In Paragraph City, we have been discussing issuing a rule book to incoming students, largely because they seem to come from a society which operates on foreign traditions — that is, foreign to we who dwell in higher ed — and it seems only fair to spell out our culture’s rules. It’s much like any travel to a place of unexpected customs: they behave in a way we see is weird and illogical, and no doubt these academic tourists think we are arbitrary and bizarre.
So for instance, those fresh off the Royal Caribbean merchantman docked at ParagraphCity’s admissions office are likely to follow traditions such as these:
- All regulations, policies, requirements, and mandates are actually suggestions, with a few exceptions. Those exceptions can be determined by violating any “requirement” and measuring the response. The first violation of such requirements will always be overlooked. If you are met with repeated insistence that some activity is “mandatory,” you may properly suspect that eventually you will need to comply.
- All information from a college instructor is inferior to information previously learned in elementary and high school. The longer you have held onto something taught, the more inviolate it is.
- Teachers of every level never mean literally what they say. It’s all open to interpretation. The best recipe for truth is to mix the statement of a professor with equal parts of what you want to be true and what has always worked for you in high school and elementary school.
What I find fascinating about these traditions is how self-sustaining they are. In the face of them, for example, our notion of a rule book becomes perfectly impotent. There is no piece of guidance you could put there that wouldn’t be nullified by “Profs never really mean what they say” or “Every requirement is a suggestion.”
So for example, recently in a writing course on the first day of class I had each student exchange contact information with two other students. If they missed class, they could contact one or both and find out what had happened. My guideline was the familiar “you are required to know what occurs and what is taught in class, even classes which you do not attend,” and considering classes were over three hours long, that could be a lot. One student missed a class to attend a reunion; we knew it ahead of time and I told him what we expected to do, but during class students asked for a major modification of an assignment and it struck me as a great idea, so we changed it. The missing student, of course, never contacted other students (or me) following the missed class, submitted the original assignment, was penalized for missing elements, and blamed me for pulling a dirty trick on him, the dirty trick being that I had meant what I said.
I had a similar experience recently with a plagiarist who took his case to my dean, explaining what he took to be a perfectly reasonable complaint: that this was the first time he had plagiarized paragraphs in a paper. According to his tradition, he deserved a second chance. My dean, steeped in a culture which maintains that we should try to be truthful with students, accepted that my policy of immediately failing plagiarists was reasonable. His message: it’s the student who needed to comply with my course policies, and not the other way around.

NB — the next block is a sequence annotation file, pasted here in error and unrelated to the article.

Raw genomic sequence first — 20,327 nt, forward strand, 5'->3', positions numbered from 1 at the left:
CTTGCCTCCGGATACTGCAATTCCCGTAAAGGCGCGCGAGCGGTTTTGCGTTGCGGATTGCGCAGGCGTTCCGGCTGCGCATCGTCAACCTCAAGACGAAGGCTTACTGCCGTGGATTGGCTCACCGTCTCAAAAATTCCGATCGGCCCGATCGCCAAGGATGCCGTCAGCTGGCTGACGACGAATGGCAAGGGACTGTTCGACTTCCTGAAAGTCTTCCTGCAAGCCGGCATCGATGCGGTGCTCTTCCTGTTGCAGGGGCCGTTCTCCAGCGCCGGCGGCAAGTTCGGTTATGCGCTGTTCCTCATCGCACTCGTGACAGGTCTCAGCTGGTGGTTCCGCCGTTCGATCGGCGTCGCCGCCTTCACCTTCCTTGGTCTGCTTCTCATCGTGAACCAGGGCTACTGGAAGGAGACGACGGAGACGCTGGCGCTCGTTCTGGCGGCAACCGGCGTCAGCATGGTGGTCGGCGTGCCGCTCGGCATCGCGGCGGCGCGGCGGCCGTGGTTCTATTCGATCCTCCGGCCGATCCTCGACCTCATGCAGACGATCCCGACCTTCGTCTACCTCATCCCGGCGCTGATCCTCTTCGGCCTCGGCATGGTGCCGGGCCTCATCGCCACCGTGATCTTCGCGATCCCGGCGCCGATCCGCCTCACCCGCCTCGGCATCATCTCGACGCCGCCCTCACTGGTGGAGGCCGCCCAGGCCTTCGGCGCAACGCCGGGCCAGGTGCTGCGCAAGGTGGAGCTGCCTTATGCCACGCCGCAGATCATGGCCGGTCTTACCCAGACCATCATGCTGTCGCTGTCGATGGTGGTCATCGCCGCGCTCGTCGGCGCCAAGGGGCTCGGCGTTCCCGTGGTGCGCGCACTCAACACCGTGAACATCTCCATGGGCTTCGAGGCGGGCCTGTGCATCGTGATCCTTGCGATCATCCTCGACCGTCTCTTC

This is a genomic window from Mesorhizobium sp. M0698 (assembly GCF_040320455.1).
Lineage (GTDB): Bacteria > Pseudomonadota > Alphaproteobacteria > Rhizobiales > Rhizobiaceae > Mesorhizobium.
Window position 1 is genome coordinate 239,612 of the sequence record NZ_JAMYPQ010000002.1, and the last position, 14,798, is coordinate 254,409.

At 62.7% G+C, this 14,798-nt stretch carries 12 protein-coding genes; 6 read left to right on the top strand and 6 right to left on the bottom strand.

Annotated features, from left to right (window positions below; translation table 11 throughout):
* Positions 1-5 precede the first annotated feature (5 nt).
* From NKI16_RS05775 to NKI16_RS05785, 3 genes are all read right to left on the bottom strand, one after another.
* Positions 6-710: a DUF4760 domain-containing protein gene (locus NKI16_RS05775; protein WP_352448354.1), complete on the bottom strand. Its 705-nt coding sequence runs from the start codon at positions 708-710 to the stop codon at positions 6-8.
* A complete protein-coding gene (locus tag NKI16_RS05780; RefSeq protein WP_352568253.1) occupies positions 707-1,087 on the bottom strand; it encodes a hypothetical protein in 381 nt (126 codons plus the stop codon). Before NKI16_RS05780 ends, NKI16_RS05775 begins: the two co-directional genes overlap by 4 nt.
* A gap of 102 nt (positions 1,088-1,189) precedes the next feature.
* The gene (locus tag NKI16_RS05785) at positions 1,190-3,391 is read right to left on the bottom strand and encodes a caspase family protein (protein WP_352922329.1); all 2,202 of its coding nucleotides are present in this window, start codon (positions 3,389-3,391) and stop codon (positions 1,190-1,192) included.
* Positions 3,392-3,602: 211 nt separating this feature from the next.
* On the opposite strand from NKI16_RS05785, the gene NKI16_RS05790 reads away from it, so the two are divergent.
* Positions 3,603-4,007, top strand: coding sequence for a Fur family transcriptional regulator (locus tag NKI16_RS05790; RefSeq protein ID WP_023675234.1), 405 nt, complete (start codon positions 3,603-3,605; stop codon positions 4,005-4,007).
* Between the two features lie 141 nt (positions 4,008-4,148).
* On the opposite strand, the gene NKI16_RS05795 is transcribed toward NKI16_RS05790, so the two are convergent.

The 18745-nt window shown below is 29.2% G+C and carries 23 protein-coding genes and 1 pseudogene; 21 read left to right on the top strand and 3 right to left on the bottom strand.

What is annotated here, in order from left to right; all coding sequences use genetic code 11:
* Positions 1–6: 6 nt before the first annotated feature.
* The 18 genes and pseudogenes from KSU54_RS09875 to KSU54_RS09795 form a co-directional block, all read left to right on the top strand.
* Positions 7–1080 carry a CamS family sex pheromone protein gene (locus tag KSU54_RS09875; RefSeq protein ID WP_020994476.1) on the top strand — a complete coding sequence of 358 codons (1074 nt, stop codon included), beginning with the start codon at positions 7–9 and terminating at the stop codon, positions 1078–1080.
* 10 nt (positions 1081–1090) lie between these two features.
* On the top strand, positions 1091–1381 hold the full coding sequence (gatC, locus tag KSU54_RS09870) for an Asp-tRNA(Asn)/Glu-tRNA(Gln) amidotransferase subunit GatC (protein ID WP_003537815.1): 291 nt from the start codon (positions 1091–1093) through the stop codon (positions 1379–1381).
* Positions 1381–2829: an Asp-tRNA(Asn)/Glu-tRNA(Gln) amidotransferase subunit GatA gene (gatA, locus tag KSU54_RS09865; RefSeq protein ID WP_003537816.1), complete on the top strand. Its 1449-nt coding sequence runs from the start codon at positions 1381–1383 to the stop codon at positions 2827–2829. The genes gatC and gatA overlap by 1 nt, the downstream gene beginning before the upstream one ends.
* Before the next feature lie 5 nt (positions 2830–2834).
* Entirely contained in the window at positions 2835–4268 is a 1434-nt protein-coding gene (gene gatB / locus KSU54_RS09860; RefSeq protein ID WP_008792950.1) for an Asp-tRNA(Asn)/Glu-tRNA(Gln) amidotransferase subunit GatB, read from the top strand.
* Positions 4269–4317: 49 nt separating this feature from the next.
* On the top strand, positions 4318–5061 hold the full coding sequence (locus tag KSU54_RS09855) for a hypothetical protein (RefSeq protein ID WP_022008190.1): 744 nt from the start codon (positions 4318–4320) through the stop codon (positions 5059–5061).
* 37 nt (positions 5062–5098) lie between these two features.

Of course, there are a hundred smaller ways students hang onto these traditions, ways that don’t result in significant penalties, with the result that the college culture slowly wears away the old traditions and draws students into the new ones.
For example, take a look at my writing classes. Within the first few lessons I mention the importance of titles in essays: that they are more than labels but work with the first sentence or two to pique the reader’s curiosity about the topic and hopefully the thesis of a paper. “A paper is unfinished without a title,” I always say. About half the first papers come in without titles. I reiterate; we look at examples from the first papers. The second essays run about 70% with titles and the third essays about 85%. At that point, I’ll find a moment before or after class to have a word with that fifteen percent (whose papers were unacceptable without titles), and the most common remark is, “But I never had to use titles before.” It’s always said as if it is perfectly reasonable and logical, the way we would speak about any cultural tradition that we still have a firm grip on.
So we have trashed the idea of a universal rule book, but we have asked Bedeckers to visit ParagraphCity and see what they might recommend. For now, we will stick with syllabi, but I do find it enormously helpful to think of students being from a foreign land, struggling to shed the behaviors of the old country.
“Really, it’s that important that I was 400 words over that 800 word limit?”
“So no, I didn’t use the drop box, but I texted it to you and you still got it. Didn’t you?”
“What do you mean ‘Who’s Ed?’ That’s the guy that wrote the story, right? Ed. Edgar. Eddie. Whatever. Ed Poe.”
Not lunatics or rebels, I calmly tell my colleagues. Just visitors from an alien culture. It’s why I believe faculty should read more science fiction.